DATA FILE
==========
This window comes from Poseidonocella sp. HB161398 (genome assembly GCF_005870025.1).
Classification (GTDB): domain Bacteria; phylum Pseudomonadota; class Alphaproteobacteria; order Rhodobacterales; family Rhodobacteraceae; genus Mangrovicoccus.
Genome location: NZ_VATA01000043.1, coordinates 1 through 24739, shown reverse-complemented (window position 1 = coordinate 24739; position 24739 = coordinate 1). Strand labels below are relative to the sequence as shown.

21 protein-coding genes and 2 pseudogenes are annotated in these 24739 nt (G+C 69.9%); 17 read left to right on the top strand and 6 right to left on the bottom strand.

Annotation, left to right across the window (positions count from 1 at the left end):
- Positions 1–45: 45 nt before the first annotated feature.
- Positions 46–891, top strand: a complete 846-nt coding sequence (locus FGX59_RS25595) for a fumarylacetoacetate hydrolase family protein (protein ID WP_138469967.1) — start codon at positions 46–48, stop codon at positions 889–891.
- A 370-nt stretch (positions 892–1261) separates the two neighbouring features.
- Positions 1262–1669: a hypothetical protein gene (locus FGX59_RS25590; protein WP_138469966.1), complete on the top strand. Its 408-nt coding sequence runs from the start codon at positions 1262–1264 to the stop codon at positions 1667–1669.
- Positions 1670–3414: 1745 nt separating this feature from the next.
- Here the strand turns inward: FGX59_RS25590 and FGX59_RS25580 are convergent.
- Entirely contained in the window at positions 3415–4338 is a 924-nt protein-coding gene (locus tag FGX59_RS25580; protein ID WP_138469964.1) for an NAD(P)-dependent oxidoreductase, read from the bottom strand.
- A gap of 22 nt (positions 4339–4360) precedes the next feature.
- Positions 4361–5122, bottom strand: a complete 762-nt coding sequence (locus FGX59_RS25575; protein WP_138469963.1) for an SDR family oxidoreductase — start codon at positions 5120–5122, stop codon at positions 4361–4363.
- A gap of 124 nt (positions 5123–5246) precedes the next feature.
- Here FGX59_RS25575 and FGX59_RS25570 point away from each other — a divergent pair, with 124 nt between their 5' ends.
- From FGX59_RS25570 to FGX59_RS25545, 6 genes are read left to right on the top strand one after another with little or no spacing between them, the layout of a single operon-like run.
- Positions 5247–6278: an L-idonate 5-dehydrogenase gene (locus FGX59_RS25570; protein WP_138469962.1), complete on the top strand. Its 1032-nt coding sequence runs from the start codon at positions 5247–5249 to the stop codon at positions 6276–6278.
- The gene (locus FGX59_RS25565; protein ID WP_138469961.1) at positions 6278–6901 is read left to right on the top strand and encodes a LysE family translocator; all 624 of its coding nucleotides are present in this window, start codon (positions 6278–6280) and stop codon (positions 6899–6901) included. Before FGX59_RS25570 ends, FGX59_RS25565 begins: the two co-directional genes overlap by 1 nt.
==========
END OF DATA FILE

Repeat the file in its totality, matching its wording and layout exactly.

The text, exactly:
This window comes from Poseidonocella sp. HB161398 (genome assembly GCF_005870025.1).
Classification (GTDB): domain Bacteria; phylum Pseudomonadota; class Alphaproteobacteria; order Rhodobacterales; family Rhodobacteraceae; genus Mangrovicoccus.
Genome location: NZ_VATA01000043.1, coordinates 1 through 24739, shown reverse-complemented (window position 1 = coordinate 24739; position 24739 = coordinate 1). Strand labels below are relative to the sequence as shown.

21 protein-coding genes and 2 pseudogenes are annotated in these 24739 nt (G+C 69.9%); 17 read left to right on the top strand and 6 right to left on the bottom strand.

Annotation, left to right across the window (positions count from 1 at the left end):
- Positions 1–45: 45 nt before the first annotated feature.
- Positions 46–891, top strand: a complete 846-nt coding sequence (locus FGX59_RS25595) for a fumarylacetoacetate hydrolase family protein (protein ID WP_138469967.1) — start codon at positions 46–48, stop codon at positions 889–891.
- A 370-nt stretch (positions 892–1261) separates the two neighbouring features.
- Positions 1262–1669: a hypothetical protein gene (locus FGX59_RS25590; protein WP_138469966.1), complete on the top strand. Its 408-nt coding sequence runs from the start codon at positions 1262–1264 to the stop codon at positions 1667–1669.
- Positions 1670–3414: 1745 nt separating this feature from the next.
- Here the strand turns inward: FGX59_RS25590 and FGX59_RS25580 are convergent.
- Entirely contained in the window at positions 3415–4338 is a 924-nt protein-coding gene (locus tag FGX59_RS25580; protein ID WP_138469964.1) for an NAD(P)-dependent oxidoreductase, read from the bottom strand.
- A gap of 22 nt (positions 4339–4360) precedes the next feature.
- Positions 4361–5122, bottom strand: a complete 762-nt coding sequence (locus FGX59_RS25575; protein WP_138469963.1) for an SDR family oxidoreductase — start codon at positions 5120–5122, stop codon at positions 4361–4363.
- A gap of 124 nt (positions 5123–5246) precedes the next feature.
- Here FGX59_RS25575 and FGX59_RS25570 point away from each other — a divergent pair, with 124 nt between their 5' ends.
- From FGX59_RS25570 to FGX59_RS25545, 6 genes are read left to right on the top strand one after another with little or no spacing between them, the layout of a single operon-like run.
- Positions 5247–6278: an L-idonate 5-dehydrogenase gene (locus FGX59_RS25570; protein WP_138469962.1), complete on the top strand. Its 1032-nt coding sequence runs from the start codon at positions 5247–5249 to the stop codon at positions 6276–6278.
- The gene (locus FGX59_RS25565; protein ID WP_138469961.1) at positions 6278–6901 is read left to right on the top strand and encodes a LysE family translocator; all 624 of its coding nucleotides are present in this window, start codon (positions 6278–6280) and stop codon (positions 6899–6901) included. Before FGX59_RS25570 ends, FGX59_RS25565 begins: the two co-directional genes overlap by 1 nt.